July 3, 1919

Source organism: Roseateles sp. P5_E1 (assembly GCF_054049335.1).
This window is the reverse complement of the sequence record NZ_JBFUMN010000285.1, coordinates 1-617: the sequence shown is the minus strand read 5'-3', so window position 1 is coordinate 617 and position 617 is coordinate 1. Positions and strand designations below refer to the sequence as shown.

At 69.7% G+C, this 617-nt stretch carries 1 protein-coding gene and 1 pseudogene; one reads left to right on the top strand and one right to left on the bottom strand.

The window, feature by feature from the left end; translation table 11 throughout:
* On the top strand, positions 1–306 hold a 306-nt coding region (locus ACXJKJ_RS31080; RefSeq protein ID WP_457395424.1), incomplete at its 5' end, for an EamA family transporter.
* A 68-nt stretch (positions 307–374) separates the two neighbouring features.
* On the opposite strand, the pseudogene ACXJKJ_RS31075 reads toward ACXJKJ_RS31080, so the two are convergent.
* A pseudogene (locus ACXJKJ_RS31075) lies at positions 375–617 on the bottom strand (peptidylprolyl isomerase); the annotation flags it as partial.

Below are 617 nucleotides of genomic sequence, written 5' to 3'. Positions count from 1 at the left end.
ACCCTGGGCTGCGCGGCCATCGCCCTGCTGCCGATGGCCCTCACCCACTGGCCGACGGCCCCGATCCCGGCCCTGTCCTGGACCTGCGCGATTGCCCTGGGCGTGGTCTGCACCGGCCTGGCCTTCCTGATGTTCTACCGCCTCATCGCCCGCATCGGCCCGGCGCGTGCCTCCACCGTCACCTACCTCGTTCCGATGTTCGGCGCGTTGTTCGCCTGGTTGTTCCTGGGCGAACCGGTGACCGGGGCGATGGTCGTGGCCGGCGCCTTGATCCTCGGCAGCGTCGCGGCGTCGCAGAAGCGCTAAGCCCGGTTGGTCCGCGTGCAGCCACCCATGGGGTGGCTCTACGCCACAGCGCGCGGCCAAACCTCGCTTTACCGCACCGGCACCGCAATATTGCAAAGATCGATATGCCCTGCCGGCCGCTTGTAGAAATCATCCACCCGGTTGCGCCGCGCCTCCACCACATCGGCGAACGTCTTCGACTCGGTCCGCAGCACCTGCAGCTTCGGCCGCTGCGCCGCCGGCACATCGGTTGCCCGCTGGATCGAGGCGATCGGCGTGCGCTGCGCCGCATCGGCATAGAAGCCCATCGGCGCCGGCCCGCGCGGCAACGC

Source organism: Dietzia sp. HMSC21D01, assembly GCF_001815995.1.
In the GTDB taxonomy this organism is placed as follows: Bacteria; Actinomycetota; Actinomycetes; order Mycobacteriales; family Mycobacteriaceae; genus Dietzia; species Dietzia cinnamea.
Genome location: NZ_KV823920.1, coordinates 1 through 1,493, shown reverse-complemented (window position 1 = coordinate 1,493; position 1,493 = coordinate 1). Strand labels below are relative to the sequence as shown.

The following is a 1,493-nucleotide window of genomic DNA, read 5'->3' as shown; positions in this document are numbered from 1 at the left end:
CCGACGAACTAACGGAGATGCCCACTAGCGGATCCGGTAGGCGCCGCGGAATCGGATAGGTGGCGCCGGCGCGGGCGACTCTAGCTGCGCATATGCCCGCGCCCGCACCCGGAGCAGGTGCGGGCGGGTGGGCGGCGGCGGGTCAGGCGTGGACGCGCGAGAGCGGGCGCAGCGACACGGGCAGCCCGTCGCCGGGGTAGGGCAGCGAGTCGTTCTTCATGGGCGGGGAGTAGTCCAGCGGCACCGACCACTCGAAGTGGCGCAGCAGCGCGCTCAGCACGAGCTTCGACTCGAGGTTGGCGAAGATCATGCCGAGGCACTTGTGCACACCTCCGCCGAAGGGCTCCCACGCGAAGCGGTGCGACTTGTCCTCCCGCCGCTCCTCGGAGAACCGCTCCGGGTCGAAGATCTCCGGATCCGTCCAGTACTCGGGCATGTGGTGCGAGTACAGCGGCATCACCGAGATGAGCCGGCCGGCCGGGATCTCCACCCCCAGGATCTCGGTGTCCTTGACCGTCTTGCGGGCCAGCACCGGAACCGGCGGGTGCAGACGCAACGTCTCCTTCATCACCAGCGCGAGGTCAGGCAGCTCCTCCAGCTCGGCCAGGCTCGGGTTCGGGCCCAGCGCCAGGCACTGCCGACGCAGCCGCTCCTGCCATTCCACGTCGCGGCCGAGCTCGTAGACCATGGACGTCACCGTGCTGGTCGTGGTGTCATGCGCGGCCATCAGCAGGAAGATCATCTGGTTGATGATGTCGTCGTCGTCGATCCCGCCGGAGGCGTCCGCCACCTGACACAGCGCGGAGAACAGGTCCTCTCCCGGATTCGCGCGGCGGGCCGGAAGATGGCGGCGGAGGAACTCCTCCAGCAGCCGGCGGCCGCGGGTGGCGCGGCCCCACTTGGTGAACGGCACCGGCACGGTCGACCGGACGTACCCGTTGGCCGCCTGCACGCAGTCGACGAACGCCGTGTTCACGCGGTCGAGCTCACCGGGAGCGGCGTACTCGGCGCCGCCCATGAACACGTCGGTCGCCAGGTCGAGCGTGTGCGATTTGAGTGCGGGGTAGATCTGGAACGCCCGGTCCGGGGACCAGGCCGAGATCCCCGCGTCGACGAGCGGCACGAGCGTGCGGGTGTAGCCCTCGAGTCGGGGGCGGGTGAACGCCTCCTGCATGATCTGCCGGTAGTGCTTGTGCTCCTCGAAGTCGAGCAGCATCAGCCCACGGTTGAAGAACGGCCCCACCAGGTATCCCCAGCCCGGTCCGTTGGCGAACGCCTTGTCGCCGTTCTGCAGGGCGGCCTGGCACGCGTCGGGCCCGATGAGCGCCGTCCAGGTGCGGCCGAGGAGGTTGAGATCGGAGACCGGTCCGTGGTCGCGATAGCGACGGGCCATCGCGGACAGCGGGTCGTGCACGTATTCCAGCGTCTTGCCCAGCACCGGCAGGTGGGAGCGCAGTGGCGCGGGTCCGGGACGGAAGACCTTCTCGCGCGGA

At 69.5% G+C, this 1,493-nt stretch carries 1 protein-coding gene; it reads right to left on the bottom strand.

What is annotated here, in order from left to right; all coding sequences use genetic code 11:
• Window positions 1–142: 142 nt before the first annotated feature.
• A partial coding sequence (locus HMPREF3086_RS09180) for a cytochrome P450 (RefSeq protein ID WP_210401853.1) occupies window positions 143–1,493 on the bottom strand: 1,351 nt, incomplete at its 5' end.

Samuel Massie was born to school teachers Samuel and Earlee Massie of North Little Rock (Pulaski County). He quickly advanced to high school and graduated second in his class from Dunbar High School in Little Rock (Pulaski County) by age thirteen. Massie overcame racial barriers to become one of America’s greatest chemists in research and teaching. As a doctoral candidate during World War II, he worked on the Manhattan Project with Henry Gilman at Iowa State University in the development of uranium isotopes for the atomic bomb. In 1966, the U.S. Naval Academy appointed him as its first black faculty member. Massie’s research over fifty years led to the development of drugs to treat mental illness, malaria, meningitis, gonorrhea, herpes, and cancer.